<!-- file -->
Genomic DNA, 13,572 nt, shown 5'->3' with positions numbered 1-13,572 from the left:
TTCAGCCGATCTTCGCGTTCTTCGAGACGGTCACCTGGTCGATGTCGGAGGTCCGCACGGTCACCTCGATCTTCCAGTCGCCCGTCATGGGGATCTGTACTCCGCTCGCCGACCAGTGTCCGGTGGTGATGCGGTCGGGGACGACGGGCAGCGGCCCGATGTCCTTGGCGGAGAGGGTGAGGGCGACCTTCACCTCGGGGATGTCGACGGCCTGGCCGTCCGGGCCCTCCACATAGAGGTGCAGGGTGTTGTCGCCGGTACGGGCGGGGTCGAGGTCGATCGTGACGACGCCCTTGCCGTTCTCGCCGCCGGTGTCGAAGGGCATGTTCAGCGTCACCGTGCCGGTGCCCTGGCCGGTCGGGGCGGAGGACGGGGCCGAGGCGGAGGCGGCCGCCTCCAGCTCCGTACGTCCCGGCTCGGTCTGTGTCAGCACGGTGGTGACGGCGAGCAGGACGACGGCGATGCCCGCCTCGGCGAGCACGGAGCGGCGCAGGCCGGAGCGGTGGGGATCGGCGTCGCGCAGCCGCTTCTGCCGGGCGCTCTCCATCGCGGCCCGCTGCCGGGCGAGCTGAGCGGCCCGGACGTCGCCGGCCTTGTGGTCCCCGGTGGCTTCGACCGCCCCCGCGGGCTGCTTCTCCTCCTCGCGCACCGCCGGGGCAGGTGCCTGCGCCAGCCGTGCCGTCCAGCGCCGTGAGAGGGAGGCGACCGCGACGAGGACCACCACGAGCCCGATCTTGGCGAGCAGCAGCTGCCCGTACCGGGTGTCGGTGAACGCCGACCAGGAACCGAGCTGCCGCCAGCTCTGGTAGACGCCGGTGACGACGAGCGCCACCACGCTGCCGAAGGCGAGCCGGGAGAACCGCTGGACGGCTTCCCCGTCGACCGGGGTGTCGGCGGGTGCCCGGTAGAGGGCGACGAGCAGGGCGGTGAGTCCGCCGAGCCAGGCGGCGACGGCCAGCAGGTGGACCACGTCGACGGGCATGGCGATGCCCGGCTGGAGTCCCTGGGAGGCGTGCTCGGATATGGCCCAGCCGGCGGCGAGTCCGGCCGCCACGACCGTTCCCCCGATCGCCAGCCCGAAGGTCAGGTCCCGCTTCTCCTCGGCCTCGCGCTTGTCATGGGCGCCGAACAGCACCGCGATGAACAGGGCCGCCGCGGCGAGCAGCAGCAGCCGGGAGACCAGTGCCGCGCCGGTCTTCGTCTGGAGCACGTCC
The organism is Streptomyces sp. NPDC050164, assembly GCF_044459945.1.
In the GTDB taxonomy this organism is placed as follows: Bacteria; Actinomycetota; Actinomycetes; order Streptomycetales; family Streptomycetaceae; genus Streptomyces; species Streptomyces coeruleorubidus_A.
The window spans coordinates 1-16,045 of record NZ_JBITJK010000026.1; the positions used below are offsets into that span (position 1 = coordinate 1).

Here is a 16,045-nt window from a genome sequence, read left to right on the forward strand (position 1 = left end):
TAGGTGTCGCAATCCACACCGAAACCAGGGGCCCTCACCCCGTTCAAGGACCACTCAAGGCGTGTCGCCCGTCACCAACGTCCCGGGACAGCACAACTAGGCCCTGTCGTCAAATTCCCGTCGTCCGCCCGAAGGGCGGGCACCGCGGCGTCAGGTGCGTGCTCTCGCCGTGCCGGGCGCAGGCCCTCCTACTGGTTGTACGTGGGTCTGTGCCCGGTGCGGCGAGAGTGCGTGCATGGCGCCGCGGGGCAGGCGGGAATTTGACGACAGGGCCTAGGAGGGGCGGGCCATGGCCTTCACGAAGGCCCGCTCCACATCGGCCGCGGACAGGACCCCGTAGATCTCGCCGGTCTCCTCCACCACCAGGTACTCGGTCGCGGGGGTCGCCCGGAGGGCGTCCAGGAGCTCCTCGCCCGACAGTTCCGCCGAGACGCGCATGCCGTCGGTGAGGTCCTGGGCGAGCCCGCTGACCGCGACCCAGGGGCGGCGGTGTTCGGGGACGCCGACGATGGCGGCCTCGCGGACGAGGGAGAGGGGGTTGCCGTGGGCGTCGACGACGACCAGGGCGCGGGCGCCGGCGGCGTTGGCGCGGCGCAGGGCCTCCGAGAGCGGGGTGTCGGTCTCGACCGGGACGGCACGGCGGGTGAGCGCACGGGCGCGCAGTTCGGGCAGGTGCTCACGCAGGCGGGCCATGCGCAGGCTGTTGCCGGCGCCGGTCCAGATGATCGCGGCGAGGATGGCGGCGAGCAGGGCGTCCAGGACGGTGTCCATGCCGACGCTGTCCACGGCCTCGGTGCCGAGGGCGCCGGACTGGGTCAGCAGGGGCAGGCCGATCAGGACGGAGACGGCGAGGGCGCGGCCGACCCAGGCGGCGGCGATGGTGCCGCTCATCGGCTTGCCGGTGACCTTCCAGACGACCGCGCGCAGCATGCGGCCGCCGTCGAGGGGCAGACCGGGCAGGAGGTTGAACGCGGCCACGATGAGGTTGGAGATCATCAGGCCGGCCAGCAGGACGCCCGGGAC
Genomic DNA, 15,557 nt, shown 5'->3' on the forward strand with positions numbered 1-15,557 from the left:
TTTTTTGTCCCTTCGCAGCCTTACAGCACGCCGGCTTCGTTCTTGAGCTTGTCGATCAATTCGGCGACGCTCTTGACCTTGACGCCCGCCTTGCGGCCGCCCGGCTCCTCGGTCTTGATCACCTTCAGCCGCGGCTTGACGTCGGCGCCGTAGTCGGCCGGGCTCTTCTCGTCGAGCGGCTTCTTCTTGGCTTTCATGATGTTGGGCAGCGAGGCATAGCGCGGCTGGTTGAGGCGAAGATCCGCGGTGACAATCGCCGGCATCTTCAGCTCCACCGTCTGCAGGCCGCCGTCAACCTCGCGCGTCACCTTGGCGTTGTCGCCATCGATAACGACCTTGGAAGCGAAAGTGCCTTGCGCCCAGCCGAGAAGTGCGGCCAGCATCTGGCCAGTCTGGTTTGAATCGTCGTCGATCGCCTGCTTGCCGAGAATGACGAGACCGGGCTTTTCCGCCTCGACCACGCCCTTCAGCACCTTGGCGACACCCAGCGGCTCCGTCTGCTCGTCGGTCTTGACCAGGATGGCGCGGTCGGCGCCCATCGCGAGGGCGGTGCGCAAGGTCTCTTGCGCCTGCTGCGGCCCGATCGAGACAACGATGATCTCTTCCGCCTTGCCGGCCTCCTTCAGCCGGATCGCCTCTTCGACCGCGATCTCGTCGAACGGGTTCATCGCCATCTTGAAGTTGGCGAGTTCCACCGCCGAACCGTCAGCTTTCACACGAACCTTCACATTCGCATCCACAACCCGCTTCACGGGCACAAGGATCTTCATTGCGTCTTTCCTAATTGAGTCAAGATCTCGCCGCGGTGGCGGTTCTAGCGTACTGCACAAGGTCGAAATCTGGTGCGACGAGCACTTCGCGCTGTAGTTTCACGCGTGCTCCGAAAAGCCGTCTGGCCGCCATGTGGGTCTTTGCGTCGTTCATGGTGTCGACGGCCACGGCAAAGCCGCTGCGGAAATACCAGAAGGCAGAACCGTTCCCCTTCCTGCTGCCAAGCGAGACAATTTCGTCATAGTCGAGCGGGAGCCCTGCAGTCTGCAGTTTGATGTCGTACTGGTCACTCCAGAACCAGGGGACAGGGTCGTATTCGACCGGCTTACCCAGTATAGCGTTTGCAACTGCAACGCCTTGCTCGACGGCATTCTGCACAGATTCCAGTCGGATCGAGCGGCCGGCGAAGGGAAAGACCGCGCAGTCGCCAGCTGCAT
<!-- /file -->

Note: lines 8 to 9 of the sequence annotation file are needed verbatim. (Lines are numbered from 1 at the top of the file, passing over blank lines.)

Genomic DNA, 15,557 nt, shown 5'->3' on the forward strand with positions numbered 1-15,557 from the left:
TTTTTTGTCCCTTCGCAGCCTTACAGCACGCCGGCTTCGTTCTTGAGCTTGTCGATCAATTCGGCGACGCTCTTGACCTTGACGCCCGCCTTGCGGCCGCCCGGCTCCTCGGTCTTGATCACCTTCAGCCGCGGCTTGACGTCGGCGCCGTAGTCGGCCGGGCTCTTCTCGTCGAGCGGCTTCTTCTTGGCTTTCATGATGTTGGGCAGCGAGGCATAGCGCGGCTGGTTGAGGCGAAGATCCGCGGTGACAATCGCCGGCATCTTCAGCTCCACCGTCTGCAGGCCGCCGTCAACCTCGCGCGTCACCTTGGCGTTGTCGCCATCGATAACGACCTTGGAAGCGAAAGTGCCTTGCGCCCAGCCGAGAAGTGCGGCCAGCATCTGGCCAGTCTGGTTTGAATCGTCGTCGATCGCCTGCTTGCCGAGAATGACGAGACCGGGCTTTTCCGCCTCGACCACGCCCTTCAGCACCTTGGCGACACCCAGCGGCTCCGTCTGCTCGTCGGTCTTGACCAGGATGGCGCGGTCGGCGCCCATCGCGAGGGCGGTGCGCAAGGTCTCTTGCGCCTGCTGCGGCCCGATCGAGACAACGATGATCTCTTCCGCCTTGCCGGCCTCCTTCAGCCGGATCGCCTCTTCGACCGCGATCTCGTCGAACGGGTTCATCGCCATCTTGAAGTTGGCGAGTTCCACCGCCGAACCGTCAGCTTTCACACGAACCTTCACATTCGCATCCACAACCCGCTTCACGGGCACAAGGATCTTCATTGCGTCTTTCCTAATTGAGTCAAGATCTCGCCGCGGTGGCGGTTCTAGCGTACTGCACAAGGTCGAAATCTGGTGCGACGAGCACTTCGCGCTGTAGTTTCACGCGTGCTCCGAAAAGCCGTCTGGCCGCCATGTGGGTCTTTGCGTCGTTCATGGTGTCGACGGCCACGGCAAAGCCGCTGCGGAAATACCAGAAGGCAGAACCGTTCCCCTTCCTGCTGCCAAGCGAGACAATTTCGTCATAGTCGAGCGGGAGCCCTGCAGTCTGCAGTTTGATGTCGTACTGGTCACTCCAGAACCAGGGGACAGGGTCGTATTCGACCGGCTTACCCAGTATAGCGTTTGCAACTGCAACGCCTTGCTCGACGGCATTCTGCACAGATTCCAGTCGGATCGAGCGGCCGGCGAAGGGAAAGACCGCGCAGTCGCCAGCTGCAT